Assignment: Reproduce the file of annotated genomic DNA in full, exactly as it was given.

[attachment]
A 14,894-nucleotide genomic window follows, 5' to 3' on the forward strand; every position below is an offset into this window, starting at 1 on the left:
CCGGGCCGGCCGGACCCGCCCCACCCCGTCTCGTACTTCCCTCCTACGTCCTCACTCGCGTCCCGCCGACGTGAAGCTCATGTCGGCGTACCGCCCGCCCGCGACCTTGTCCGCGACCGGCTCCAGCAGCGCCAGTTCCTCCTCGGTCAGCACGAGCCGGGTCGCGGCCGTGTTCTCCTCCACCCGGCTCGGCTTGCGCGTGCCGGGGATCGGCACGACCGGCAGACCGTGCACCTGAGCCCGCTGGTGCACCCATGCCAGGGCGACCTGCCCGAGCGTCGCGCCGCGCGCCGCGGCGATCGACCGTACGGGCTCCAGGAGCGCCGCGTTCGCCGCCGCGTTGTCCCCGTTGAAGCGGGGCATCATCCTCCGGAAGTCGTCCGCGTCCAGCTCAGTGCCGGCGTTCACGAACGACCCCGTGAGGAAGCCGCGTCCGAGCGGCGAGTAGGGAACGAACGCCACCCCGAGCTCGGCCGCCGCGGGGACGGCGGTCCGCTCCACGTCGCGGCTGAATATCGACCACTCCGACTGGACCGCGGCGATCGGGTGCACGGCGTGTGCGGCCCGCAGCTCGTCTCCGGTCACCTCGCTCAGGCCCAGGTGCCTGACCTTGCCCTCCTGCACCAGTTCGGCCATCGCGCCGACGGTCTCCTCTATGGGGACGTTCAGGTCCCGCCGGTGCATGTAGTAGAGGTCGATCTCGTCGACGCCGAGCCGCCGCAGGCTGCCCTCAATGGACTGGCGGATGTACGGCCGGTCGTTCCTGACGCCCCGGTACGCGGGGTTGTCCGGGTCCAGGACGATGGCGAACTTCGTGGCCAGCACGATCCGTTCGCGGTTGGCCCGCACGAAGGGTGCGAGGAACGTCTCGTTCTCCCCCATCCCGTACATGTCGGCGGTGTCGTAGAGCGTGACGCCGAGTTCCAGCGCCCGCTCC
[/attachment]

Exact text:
A 14,894-nucleotide genomic window follows, 5' to 3' on the forward strand; every position below is an offset into this window, starting at 1 on the left:
CCGGGCCGGCCGGACCCGCCCCACCCCGTCTCGTACTTCCCTCCTACGTCCTCACTCGCGTCCCGCCGACGTGAAGCTCATGTCGGCGTACCGCCCGCCCGCGACCTTGTCCGCGACCGGCTCCAGCAGCGCCAGTTCCTCCTCGGTCAGCACGAGCCGGGTCGCGGCCGTGTTCTCCTCCACCCGGCTCGGCTTGCGCGTGCCGGGGATCGGCACGACCGGCAGACCGTGCACCTGAGCCCGCTGGTGCACCCATGCCAGGGCGACCTGCCCGAGCGTCGCGCCGCGCGCCGCGGCGATCGACCGTACGGGCTCCAGGAGCGCCGCGTTCGCCGCCGCGTTGTCCCCGTTGAAGCGGGGCATCATCCTCCGGAAGTCGTCCGCGTCCAGCTCAGTGCCGGCGTTCACGAACGACCCCGTGAGGAAGCCGCGTCCGAGCGGCGAGTAGGGAACGAACGCCACCCCGAGCTCGGCCGCCGCGGGGACGGCGGTCCGCTCCACGTCGCGGCTGAATATCGACCACTCCGACTGGACCGCGGCGATCGGGTGCACGGCGTGTGCGGCCCGCAGCTCGTCTCCGGTCACCTCGCTCAGGCCCAGGTGCCTGACCTTGCCCTCCTGCACCAGTTCGGCCATCGCGCCGACGGTCTCCTCTATGGGGACGTTCAGGTCCCGCCGGTGCATGTAGTAGAGGTCGATCTCGTCGACGCCGAGCCGCCGCAGGCTGCCCTCAATGGACTGGCGGATGTACGGCCGGTCGTTCCTGACGCCCCGGTACGCGGGGTTGTCCGGGTCCAGGACGATGGCGAACTTCGTGGCCAGCACGATCCGTTCGCGGTTGGCCCGCACGAAGGGTGCGAGGAACGTCTCGTTCTCCCCCATCCCGTACATGTCGGCGGTGTCGTAGAGCGTGACGCCGAGTTCCAGCGCCCGCTCC